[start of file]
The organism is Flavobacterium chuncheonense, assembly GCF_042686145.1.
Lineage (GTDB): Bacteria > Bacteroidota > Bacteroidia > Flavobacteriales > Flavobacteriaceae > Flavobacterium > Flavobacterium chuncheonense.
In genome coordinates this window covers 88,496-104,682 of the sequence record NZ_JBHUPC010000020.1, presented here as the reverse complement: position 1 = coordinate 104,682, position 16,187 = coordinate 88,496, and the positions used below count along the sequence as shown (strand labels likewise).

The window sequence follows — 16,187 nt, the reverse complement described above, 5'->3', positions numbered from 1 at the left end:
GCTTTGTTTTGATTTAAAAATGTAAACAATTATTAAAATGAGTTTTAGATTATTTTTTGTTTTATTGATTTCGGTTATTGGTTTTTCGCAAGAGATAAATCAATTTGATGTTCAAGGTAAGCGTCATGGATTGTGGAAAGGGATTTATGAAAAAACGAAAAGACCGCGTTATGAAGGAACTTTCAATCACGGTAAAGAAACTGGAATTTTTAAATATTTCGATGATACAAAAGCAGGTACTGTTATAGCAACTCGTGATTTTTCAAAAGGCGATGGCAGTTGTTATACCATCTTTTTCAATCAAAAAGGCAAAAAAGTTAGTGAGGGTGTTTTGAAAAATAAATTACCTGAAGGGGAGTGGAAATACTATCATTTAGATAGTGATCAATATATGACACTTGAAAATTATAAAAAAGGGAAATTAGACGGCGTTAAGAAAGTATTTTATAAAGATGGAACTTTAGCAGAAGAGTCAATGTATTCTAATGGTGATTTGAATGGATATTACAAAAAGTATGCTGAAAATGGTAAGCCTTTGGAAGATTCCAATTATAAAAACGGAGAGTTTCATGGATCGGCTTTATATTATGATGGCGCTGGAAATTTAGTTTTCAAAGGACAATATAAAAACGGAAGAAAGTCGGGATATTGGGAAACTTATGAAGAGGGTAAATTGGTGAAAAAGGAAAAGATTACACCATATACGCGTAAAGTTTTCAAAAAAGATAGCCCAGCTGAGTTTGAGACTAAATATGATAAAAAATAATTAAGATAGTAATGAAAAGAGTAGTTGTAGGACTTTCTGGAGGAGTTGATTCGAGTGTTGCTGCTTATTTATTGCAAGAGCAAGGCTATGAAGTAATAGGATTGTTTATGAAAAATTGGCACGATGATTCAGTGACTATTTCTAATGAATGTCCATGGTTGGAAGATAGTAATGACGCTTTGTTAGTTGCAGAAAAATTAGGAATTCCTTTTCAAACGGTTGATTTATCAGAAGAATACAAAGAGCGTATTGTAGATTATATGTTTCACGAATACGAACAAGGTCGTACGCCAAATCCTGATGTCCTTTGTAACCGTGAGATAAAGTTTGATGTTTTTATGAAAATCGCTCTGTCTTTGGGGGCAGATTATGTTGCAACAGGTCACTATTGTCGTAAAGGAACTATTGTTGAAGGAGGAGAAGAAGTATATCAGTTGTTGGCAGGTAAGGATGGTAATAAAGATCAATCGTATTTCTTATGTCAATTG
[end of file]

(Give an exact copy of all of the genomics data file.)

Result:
The organism is Flavobacterium chuncheonense, assembly GCF_042686145.1.
Lineage (GTDB): Bacteria > Bacteroidota > Bacteroidia > Flavobacteriales > Flavobacteriaceae > Flavobacterium > Flavobacterium chuncheonense.
In genome coordinates this window covers 88,496-104,682 of the sequence record NZ_JBHUPC010000020.1, presented here as the reverse complement: position 1 = coordinate 104,682, position 16,187 = coordinate 88,496, and the positions used below count along the sequence as shown (strand labels likewise).

The window sequence follows — 16,187 nt, the reverse complement described above, 5'->3', positions numbered from 1 at the left end:
GCTTTGTTTTGATTTAAAAATGTAAACAATTATTAAAATGAGTTTTAGATTATTTTTTGTTTTATTGATTTCGGTTATTGGTTTTTCGCAAGAGATAAATCAATTTGATGTTCAAGGTAAGCGTCATGGATTGTGGAAAGGGATTTATGAAAAAACGAAAAGACCGCGTTATGAAGGAACTTTCAATCACGGTAAAGAAACTGGAATTTTTAAATATTTCGATGATACAAAAGCAGGTACTGTTATAGCAACTCGTGATTTTTCAAAAGGCGATGGCAGTTGTTATACCATCTTTTTCAATCAAAAAGGCAAAAAAGTTAGTGAGGGTGTTTTGAAAAATAAATTACCTGAAGGGGAGTGGAAATACTATCATTTAGATAGTGATCAATATATGACACTTGAAAATTATAAAAAAGGGAAATTAGACGGCGTTAAGAAAGTATTTTATAAAGATGGAACTTTAGCAGAAGAGTCAATGTATTCTAATGGTGATTTGAATGGATATTACAAAAAGTATGCTGAAAATGGTAAGCCTTTGGAAGATTCCAATTATAAAAACGGAGAGTTTCATGGATCGGCTTTATATTATGATGGCGCTGGAAATTTAGTTTTCAAAGGACAATATAAAAACGGAAGAAAGTCGGGATATTGGGAAACTTATGAAGAGGGTAAATTGGTGAAAAAGGAAAAGATTACACCATATACGCGTAAAGTTTTCAAAAAAGATAGCCCAGCTGAGTTTGAGACTAAATATGATAAAAAATAATTAAGATAGTAATGAAAAGAGTAGTTGTAGGACTTTCTGGAGGAGTTGATTCGAGTGTTGCTGCTTATTTATTGCAAGAGCAAGGCTATGAAGTAATAGGATTGTTTATGAAAAATTGGCACGATGATTCAGTGACTATTTCTAATGAATGTCCATGGTTGGAAGATAGTAATGACGCTTTGTTAGTTGCAGAAAAATTAGGAATTCCTTTTCAAACGGTTGATTTATCAGAAGAATACAAAGAGCGTATTGTAGATTATATGTTTCACGAATACGAACAAGGTCGTACGCCAAATCCTGATGTCCTTTGTAACCGTGAGATAAAGTTTGATGTTTTTATGAAAATCGCTCTGTCTTTGGGGGCAGATTATGTTGCAACAGGTCACTATTGTCGTAAAGGAACTATTGTTGAAGGAGGAGAAGAAGTATATCAGTTGTTGGCAGGTAAGGATGGTAATAAAGATCAATCGTATTTCTTATGTCAATTG